Hand over your head.


« Reply #25 - Posted 2005-12-31 23:56:28 »

1  
2  
3  
4  
whileButAtLeastOnce(!done)
{
   stuff();
}


!!!



do{..}while just sounds plain wrong...:

"do your thing while the dog is out"

does that imply that I should do my thing at least once... nope.

Hi, appreciate more people! Σ ♥ = ¾
Learn how to award medals... and work your way up the social
Offline princec

« JGO Spiffy Duke »


Medals: 436
Projects: 3
Exp: 16 years


Eh? Who? What? ... Me?


« Reply #26 - Posted 2006-01-01 14:13:38 »

The correct construct should have been lifted from BASIC's "repeat....until" which makes far, far more sense.

Too late now. The milk puddle evaporated 10 years ago...

Cas Smiley

Offline Ask_Hjorth_Larsen

Junior Devvie




Java games rock!


« Reply #27 - Posted 2006-01-02 20:58:44 »

I think we have all heard lots of warnings about these things. instanceof, break, continue, multiple return statements, and so on. But these all have (few) legitimate uses, where they simplify matters a lot. The one syntactical feature of java which I cannot say this about, is the following:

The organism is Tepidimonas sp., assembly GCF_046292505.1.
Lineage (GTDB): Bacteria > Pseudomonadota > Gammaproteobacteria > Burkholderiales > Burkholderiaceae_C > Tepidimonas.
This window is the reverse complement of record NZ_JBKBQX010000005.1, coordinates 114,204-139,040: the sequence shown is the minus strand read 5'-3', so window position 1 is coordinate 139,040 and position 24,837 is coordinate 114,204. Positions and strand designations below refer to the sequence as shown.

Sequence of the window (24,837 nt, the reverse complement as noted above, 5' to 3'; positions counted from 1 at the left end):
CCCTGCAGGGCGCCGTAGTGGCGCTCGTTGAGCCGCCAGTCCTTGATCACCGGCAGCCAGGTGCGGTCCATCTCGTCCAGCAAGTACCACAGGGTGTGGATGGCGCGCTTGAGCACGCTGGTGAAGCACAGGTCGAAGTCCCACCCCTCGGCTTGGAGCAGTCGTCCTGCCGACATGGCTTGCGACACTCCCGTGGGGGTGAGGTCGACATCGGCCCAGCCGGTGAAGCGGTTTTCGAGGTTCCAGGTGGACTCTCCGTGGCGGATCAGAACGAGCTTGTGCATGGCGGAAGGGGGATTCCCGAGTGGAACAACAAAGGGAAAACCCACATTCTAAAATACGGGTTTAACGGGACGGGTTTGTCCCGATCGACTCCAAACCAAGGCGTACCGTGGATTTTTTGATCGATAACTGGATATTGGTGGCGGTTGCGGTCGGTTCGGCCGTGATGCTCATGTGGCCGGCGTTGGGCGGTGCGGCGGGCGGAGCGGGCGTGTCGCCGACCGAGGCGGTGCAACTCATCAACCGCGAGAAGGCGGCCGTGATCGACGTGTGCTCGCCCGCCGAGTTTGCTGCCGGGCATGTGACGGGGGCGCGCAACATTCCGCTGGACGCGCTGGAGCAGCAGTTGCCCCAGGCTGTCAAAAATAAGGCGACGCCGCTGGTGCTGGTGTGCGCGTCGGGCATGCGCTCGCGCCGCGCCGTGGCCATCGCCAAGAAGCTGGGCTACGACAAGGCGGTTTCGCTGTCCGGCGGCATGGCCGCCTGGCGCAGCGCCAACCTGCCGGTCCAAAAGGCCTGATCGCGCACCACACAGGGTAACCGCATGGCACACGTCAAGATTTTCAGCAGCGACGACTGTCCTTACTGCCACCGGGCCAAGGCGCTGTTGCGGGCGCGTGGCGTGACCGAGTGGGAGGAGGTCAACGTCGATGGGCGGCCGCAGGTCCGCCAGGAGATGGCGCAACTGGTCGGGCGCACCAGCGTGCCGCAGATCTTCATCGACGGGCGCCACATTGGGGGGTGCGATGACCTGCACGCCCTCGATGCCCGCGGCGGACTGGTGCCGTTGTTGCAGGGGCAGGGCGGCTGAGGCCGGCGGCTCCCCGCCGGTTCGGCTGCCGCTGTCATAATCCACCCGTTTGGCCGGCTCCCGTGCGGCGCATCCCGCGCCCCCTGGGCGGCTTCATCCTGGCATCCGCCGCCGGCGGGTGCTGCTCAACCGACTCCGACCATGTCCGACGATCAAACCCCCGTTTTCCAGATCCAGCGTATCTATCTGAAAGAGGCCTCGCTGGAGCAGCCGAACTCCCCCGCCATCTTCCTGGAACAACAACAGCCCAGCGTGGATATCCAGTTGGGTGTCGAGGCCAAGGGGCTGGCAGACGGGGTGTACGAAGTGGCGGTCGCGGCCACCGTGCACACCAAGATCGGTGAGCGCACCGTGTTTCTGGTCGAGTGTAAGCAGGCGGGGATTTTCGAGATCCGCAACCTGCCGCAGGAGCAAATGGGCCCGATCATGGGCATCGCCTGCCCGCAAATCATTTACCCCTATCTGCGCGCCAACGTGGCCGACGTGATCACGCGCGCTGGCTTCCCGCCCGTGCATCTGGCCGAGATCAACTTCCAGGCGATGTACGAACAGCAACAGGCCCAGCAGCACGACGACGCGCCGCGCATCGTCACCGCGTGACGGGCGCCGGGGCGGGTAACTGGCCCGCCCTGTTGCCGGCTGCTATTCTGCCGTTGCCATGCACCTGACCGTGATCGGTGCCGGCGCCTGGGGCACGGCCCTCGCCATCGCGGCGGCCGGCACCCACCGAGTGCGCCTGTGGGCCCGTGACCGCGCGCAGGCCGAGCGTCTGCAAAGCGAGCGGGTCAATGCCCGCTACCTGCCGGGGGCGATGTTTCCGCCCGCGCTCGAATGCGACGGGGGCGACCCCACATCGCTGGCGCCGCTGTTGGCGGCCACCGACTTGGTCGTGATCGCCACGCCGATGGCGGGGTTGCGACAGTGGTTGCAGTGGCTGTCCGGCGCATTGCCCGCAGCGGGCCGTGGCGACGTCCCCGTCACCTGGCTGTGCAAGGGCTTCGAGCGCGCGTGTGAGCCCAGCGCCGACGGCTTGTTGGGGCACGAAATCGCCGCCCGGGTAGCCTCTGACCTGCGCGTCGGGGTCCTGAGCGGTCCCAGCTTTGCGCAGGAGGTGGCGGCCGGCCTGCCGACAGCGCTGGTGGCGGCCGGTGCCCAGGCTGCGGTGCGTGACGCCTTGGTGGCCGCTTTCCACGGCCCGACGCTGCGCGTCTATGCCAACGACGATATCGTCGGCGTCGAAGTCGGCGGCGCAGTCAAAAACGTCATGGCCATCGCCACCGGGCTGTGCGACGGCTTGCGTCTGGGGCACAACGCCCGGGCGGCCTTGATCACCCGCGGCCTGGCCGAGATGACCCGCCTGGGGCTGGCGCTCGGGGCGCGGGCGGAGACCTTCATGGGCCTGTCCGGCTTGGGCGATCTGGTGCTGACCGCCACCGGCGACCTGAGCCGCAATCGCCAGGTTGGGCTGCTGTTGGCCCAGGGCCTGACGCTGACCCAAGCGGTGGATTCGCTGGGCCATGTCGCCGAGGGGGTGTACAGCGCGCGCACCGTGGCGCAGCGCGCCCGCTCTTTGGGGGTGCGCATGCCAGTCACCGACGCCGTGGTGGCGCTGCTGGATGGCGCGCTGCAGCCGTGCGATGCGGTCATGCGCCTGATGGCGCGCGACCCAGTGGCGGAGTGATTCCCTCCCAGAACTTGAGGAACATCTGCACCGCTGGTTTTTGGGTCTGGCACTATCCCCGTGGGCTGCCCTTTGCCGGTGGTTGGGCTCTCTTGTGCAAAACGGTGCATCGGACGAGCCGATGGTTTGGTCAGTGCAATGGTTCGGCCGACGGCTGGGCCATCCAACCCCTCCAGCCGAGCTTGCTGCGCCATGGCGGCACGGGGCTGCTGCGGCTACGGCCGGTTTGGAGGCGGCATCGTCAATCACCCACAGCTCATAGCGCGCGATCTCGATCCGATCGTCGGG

1  
2  
int[] a; //An int-array called a
int b[]; //An int called b, or, well, make that, like, a whole array of them now that we're at it, because now the caret is all the way over to the right of the identifier and I can't be bothered to use my left arrow key to go back and change it.

Offline swpalmer

JGO Coder


Exp: 12 years


Where's the Kaboom?


« Reply #28 - Posted 2006-01-03 02:06:22 »

I prefer the Java way:
1  
int[] a;


But I assume this was left in so the transition for C programmers would be easier
1  
int b[];


I agree, it is lame.

Offline Jeff

JGO Coder




Got any cats?


« Reply #29 - Posted 2006-01-03 04:27:13 »

I prefer the Java way:
1  
int[] a;


But I assume this was left in so the transition for C programmers would be easier
1  
int b[];


I agree, it is lame.

I think you hit it  on the head.  To most of us, and to the Java designers, int[] makes eminently mreo sense but if you tink back to the beginnign  of Java one of the reasons Java succeeded where any other simialr new languages failed is that transiton from C or C++ was realtively easy.  Im sure this was to head of resistance to the chnage of syntax on arrays,